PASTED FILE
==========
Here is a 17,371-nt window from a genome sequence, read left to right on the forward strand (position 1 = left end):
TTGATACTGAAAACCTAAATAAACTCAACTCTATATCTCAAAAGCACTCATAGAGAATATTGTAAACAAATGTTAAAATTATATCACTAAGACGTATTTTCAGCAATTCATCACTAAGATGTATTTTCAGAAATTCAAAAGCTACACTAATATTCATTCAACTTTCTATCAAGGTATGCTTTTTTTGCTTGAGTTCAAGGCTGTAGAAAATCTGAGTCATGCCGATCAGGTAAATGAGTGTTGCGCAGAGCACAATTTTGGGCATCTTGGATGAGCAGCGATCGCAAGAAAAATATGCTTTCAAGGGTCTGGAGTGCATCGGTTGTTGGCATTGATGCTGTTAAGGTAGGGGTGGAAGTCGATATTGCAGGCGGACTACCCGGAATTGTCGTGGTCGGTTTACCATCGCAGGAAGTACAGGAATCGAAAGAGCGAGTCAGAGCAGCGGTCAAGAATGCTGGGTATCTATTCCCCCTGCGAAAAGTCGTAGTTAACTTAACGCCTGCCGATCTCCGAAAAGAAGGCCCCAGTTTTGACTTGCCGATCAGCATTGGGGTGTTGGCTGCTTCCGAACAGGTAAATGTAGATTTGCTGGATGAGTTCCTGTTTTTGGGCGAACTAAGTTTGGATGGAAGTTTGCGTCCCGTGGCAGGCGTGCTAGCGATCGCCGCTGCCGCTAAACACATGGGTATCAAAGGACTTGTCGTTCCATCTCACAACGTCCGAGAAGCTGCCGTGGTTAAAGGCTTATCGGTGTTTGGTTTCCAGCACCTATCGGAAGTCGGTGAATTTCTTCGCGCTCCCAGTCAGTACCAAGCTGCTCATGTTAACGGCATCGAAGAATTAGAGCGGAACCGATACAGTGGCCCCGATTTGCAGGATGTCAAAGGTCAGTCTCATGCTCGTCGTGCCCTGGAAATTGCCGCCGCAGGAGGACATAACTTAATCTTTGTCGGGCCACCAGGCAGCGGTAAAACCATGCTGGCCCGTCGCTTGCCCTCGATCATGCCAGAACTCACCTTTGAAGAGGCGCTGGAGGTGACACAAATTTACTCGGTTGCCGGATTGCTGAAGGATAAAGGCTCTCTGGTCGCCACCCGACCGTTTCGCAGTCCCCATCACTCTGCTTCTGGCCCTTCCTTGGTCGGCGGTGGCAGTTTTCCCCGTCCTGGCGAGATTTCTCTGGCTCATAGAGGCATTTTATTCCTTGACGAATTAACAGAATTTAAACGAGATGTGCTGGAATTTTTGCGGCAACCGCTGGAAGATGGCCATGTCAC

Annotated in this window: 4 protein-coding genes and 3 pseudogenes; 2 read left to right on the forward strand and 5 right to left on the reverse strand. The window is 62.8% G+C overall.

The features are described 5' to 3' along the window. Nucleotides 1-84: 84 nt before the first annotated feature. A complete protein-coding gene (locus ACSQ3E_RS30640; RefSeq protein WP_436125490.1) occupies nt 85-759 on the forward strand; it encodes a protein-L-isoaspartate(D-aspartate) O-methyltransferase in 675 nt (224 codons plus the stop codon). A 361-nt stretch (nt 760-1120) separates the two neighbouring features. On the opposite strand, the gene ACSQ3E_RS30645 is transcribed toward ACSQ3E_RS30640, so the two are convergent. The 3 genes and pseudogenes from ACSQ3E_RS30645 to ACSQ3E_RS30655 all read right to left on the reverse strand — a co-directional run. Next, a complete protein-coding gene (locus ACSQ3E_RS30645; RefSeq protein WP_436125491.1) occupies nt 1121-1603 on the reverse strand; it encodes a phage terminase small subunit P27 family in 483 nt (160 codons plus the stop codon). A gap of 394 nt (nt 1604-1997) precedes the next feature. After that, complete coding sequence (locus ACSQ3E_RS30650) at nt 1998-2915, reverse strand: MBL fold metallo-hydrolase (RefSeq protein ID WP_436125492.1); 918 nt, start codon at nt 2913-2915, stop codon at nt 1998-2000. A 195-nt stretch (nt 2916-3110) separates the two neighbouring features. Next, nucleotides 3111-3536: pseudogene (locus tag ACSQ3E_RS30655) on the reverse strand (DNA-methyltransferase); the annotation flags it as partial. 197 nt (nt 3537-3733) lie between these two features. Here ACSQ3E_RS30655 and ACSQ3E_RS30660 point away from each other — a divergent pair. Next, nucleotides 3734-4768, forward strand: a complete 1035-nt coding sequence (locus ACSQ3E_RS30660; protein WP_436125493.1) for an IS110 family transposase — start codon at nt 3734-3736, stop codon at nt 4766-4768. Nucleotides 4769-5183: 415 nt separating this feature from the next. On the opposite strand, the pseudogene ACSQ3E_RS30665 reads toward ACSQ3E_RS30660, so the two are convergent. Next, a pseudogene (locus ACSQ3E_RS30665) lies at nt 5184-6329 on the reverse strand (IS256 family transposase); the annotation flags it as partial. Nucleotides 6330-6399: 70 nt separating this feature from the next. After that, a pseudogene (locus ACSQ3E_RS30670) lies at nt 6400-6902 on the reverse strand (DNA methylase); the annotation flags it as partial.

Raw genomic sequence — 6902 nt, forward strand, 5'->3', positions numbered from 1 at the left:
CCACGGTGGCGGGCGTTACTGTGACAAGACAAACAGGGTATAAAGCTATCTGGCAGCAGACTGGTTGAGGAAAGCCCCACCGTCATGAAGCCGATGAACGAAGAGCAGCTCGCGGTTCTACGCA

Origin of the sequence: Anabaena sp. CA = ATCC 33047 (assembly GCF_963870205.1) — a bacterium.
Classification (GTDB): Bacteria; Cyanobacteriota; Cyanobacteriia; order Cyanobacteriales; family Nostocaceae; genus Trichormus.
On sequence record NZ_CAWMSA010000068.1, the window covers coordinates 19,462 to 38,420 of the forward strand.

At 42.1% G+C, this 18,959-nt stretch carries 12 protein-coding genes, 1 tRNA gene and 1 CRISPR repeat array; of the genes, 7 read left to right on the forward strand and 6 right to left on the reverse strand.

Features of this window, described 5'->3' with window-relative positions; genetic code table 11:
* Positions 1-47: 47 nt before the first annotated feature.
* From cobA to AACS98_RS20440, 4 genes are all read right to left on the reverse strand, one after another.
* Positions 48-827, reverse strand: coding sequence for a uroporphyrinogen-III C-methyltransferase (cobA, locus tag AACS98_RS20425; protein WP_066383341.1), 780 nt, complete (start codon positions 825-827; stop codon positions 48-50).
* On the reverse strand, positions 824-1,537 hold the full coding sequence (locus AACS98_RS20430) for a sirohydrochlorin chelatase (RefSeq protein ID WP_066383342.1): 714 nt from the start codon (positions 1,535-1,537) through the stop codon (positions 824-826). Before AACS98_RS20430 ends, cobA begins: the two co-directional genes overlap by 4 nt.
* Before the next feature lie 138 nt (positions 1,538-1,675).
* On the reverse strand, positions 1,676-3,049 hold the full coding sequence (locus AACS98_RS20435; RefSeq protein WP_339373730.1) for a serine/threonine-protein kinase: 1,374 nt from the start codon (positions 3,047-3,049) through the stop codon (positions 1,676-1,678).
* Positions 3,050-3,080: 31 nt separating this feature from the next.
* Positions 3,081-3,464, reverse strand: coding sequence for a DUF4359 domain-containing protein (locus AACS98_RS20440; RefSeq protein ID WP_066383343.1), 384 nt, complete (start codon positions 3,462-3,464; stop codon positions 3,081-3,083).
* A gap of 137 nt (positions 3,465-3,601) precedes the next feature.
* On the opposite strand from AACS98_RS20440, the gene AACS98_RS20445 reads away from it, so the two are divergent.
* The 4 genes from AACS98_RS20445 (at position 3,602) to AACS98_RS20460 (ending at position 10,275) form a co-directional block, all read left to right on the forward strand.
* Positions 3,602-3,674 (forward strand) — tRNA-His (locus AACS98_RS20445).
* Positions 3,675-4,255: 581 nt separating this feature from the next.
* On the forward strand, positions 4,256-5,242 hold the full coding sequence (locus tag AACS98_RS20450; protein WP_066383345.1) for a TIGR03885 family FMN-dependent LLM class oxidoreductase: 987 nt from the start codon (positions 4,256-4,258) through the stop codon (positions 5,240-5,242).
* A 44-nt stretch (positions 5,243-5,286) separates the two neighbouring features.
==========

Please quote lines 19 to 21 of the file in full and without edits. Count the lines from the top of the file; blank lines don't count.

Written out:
* Positions 3,081-3,464, reverse strand: coding sequence for a DUF4359 domain-containing protein (locus AACS98_RS20440; RefSeq protein ID WP_066383343.1), 384 nt, complete (start codon positions 3,462-3,464; stop codon positions 3,081-3,083).
* A gap of 137 nt (positions 3,465-3,601) precedes the next feature.
* On the opposite strand from AACS98_RS20440, the gene AACS98_RS20445 reads away from it, so the two are divergent.